Over the years professional background screeners have striven to provide their customers with the highest quality screening possible. Thus, primary source searches (searches done directly at the state or county levels) became and still remain the benchmark for due diligence criminal background checks. As you know, there isn't an NCIC style national criminal information system available to private sector employers or the vast majority of public and social service agencies. Consequently, credible screening agencies serviced their clients using the best screening tools available under the law.
Database searches (data purchased from primary source and re-sold to end users) have come under increasing scrutiny and regulation by the federal government. The feds know what we have known for years: databases are inherently inaccurate in some critical ways. First, databases will cause the employer to miss records. I have tested several national databases against real court house searches and find them to be about 60% accurate. Databases are updated sporadically. Sometimes this is the fault of the court system that sells the data which, on occasion, is not able to meet the download schedule requested by the re-seller. Often, a re-seller who cannot afford to purchase down loads regularly is the culprit. Last, database accuracy is affected by original sin. Certain state and county repositories are only happy to pass their internal inaccuracies on to a re-seller who is only happy to pass them on to you. For example, the Texas state repository is notoriously inaccurate because Texas counties are not required to report their data. Additionally, there is no uniform "system" in place for the convenience of the counties that do report their data. Nevertheless, the Texas repository is only happy to pass this data on to re-sellers and end users for a fee.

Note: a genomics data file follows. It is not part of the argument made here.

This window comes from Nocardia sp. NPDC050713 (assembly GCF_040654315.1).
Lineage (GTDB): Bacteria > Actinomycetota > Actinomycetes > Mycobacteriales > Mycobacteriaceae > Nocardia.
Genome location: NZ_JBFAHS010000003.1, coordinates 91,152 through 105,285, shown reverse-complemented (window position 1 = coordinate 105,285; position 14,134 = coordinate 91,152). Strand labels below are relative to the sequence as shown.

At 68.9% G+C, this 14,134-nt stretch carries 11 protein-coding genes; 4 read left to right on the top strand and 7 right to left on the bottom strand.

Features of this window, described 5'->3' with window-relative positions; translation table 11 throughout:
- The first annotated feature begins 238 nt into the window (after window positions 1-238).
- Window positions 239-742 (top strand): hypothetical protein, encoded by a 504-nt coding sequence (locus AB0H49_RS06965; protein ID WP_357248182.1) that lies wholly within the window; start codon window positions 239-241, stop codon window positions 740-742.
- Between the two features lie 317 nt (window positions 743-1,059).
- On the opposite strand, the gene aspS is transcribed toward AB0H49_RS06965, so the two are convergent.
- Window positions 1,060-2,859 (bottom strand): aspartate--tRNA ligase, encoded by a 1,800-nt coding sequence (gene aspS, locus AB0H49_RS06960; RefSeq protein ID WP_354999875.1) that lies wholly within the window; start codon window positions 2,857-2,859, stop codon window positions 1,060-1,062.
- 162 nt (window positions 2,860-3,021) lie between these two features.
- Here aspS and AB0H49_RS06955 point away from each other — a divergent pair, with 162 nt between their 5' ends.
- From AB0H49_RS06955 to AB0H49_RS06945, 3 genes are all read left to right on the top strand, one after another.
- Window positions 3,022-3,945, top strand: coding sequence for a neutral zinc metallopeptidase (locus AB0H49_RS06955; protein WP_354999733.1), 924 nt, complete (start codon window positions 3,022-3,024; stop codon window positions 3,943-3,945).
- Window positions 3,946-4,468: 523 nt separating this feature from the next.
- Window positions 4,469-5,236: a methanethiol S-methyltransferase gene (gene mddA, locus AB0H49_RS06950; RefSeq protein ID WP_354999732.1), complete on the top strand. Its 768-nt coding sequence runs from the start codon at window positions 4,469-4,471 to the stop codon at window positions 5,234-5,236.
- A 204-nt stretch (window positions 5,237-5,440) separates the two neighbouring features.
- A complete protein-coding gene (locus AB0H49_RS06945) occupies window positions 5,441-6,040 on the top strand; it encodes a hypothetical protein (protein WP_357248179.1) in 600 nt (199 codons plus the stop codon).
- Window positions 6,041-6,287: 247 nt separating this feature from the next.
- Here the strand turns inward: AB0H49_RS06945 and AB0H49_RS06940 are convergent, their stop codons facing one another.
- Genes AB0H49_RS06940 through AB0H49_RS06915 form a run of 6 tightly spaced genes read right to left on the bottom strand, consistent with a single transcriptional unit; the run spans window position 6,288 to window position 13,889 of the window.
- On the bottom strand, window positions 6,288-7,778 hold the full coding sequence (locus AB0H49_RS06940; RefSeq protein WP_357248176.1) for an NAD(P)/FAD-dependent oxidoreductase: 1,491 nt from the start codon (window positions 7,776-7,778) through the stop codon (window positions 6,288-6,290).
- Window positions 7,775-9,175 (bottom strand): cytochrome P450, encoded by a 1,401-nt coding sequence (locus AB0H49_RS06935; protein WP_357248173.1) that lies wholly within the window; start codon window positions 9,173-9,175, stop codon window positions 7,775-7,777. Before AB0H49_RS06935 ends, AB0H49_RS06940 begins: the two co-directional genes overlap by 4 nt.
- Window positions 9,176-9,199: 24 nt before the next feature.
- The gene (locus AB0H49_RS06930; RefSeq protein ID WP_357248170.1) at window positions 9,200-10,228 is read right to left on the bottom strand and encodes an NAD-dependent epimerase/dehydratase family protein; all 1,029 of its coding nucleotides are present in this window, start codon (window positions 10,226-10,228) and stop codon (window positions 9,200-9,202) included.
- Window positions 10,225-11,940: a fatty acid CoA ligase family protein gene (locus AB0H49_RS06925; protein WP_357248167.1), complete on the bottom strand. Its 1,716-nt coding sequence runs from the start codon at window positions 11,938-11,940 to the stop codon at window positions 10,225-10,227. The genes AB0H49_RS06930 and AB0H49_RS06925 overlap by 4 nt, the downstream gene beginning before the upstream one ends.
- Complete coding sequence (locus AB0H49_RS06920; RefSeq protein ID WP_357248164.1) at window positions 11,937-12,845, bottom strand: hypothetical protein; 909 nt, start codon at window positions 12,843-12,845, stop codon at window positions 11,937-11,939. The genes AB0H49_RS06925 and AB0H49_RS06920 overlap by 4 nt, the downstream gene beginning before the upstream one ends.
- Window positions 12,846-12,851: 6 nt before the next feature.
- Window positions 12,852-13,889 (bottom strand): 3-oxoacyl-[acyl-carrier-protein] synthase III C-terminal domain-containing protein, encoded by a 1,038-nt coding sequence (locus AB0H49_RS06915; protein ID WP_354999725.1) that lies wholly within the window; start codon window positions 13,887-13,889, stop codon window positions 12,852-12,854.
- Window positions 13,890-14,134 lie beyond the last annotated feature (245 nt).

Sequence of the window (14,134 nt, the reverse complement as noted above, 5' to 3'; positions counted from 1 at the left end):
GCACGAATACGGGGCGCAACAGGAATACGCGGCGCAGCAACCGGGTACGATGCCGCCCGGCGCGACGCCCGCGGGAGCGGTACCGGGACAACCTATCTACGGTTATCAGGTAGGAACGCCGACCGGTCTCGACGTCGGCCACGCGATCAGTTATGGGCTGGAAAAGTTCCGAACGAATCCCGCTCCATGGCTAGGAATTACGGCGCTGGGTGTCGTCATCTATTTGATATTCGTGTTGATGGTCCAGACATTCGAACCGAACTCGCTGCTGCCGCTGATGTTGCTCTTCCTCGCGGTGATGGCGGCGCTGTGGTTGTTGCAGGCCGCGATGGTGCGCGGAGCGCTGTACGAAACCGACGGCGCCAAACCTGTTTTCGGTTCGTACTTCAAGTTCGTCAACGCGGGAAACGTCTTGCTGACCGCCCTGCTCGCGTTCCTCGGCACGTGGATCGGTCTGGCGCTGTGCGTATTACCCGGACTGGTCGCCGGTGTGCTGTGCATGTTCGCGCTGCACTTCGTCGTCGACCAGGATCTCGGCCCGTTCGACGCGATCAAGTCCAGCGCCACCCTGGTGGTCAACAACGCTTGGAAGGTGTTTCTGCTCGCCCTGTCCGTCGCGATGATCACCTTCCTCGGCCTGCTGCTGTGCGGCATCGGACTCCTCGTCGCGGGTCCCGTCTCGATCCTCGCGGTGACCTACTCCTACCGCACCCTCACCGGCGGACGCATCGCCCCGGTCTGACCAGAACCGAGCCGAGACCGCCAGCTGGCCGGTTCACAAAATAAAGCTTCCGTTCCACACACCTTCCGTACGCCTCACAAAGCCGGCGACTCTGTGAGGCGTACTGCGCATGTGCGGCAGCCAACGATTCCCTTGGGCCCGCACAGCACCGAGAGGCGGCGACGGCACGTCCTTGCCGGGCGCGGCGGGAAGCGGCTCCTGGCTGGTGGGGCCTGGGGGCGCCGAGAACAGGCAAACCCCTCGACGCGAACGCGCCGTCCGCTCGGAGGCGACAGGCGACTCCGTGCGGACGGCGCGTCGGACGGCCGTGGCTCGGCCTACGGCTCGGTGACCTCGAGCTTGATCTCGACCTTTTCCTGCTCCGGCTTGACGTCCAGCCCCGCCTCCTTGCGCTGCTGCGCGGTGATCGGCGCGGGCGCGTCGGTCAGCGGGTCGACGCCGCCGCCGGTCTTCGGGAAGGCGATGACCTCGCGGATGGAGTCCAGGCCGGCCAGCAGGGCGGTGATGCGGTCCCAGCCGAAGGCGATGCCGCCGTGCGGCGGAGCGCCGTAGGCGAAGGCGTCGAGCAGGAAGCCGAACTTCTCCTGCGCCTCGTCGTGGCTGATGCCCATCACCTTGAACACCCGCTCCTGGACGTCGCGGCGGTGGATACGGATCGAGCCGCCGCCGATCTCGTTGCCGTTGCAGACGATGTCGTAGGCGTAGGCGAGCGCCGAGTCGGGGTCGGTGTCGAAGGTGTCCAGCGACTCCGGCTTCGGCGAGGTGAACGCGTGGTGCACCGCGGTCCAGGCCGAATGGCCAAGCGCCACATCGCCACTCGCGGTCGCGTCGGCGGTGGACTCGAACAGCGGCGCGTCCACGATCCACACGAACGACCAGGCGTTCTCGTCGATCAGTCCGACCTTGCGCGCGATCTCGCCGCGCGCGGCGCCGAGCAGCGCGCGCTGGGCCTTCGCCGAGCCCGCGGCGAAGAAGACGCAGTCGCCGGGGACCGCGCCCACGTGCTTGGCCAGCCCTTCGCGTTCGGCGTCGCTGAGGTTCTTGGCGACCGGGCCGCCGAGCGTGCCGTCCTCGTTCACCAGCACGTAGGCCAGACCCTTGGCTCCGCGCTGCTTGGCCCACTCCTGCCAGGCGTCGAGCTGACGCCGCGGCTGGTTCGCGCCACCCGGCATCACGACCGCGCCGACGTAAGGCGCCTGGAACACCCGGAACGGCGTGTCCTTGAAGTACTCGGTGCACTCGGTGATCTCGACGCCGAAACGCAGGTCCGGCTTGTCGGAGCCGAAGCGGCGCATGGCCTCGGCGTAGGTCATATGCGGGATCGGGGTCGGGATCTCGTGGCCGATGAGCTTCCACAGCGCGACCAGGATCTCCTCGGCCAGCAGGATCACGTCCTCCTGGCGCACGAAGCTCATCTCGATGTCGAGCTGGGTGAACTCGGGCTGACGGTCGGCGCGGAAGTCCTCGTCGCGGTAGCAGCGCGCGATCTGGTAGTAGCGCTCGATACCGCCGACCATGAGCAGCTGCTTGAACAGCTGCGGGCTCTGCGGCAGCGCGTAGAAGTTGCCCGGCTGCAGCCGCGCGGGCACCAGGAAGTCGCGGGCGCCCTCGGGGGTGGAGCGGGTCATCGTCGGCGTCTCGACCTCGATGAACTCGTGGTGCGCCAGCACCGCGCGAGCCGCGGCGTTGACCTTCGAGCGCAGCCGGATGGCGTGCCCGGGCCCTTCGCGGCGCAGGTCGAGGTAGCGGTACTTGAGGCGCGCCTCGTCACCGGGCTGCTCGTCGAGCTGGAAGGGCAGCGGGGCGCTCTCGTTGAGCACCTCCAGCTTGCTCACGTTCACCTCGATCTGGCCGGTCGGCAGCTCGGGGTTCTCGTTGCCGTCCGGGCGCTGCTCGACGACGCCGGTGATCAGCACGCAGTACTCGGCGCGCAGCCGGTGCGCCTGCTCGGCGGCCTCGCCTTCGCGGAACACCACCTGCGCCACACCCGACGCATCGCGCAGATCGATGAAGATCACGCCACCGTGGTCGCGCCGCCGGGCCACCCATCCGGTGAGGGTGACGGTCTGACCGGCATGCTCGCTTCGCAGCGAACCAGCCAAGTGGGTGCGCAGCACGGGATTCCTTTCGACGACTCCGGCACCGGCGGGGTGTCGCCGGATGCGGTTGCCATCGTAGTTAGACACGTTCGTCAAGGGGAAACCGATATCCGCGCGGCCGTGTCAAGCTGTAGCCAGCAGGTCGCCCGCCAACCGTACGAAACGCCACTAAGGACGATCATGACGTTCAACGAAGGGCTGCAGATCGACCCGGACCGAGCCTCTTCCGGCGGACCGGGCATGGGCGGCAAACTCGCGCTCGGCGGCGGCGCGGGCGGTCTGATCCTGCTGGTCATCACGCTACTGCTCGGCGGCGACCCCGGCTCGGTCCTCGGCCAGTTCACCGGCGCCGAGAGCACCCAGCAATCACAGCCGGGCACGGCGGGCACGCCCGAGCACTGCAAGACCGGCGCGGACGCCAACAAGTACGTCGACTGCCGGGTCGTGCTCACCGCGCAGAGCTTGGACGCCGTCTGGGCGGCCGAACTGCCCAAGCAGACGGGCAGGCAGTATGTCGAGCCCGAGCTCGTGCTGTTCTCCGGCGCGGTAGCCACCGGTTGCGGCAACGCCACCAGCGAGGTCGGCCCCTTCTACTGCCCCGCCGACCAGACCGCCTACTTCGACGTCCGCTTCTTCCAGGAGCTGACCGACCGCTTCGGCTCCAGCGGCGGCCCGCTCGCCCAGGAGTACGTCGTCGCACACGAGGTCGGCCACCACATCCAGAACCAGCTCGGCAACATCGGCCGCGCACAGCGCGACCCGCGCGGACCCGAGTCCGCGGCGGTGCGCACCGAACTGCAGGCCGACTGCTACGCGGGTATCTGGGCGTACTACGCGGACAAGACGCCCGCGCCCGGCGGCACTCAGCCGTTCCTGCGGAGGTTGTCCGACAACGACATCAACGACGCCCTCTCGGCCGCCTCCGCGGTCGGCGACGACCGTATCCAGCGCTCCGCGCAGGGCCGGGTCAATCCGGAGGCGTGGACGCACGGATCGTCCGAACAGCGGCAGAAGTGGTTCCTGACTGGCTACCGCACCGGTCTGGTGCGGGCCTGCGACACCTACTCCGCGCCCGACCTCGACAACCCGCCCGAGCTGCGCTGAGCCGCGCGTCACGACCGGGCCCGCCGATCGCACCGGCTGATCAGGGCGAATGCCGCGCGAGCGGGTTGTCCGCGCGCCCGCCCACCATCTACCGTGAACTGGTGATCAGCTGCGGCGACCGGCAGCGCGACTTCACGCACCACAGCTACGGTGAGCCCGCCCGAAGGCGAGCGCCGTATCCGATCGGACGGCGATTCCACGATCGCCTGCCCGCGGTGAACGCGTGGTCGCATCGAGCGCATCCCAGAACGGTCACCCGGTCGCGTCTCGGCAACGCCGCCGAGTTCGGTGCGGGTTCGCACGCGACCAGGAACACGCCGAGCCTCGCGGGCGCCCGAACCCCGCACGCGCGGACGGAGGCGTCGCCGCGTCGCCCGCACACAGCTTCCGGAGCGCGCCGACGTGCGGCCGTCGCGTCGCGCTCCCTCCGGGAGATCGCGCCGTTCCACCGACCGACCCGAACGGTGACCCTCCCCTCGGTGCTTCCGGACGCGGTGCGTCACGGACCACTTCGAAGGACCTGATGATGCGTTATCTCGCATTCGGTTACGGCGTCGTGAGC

These inaccuracies, however, are not what is upsetting the fed. They could care less if an elementary school using a database missed a record and hired a janitor with a history of molesting children! This is the concern of the tens of thousands of civil attorneys who are standing by waiting for a negligent hiring case to litigate. No, the fed is concerned with consumer rights. They are concerned about protecting a "consumer" whose employment or prospective employment could be jeopardized because an employer considered a potentially incomplete court record. Post-adjudication actions such as expungements or set aside judgments are good examples. As an H.R. professional you should be concerned that the fed is concerned. They are just now beginning to enforce FCRA regulations on database use and have recently leveled heavy fines for non-compliance.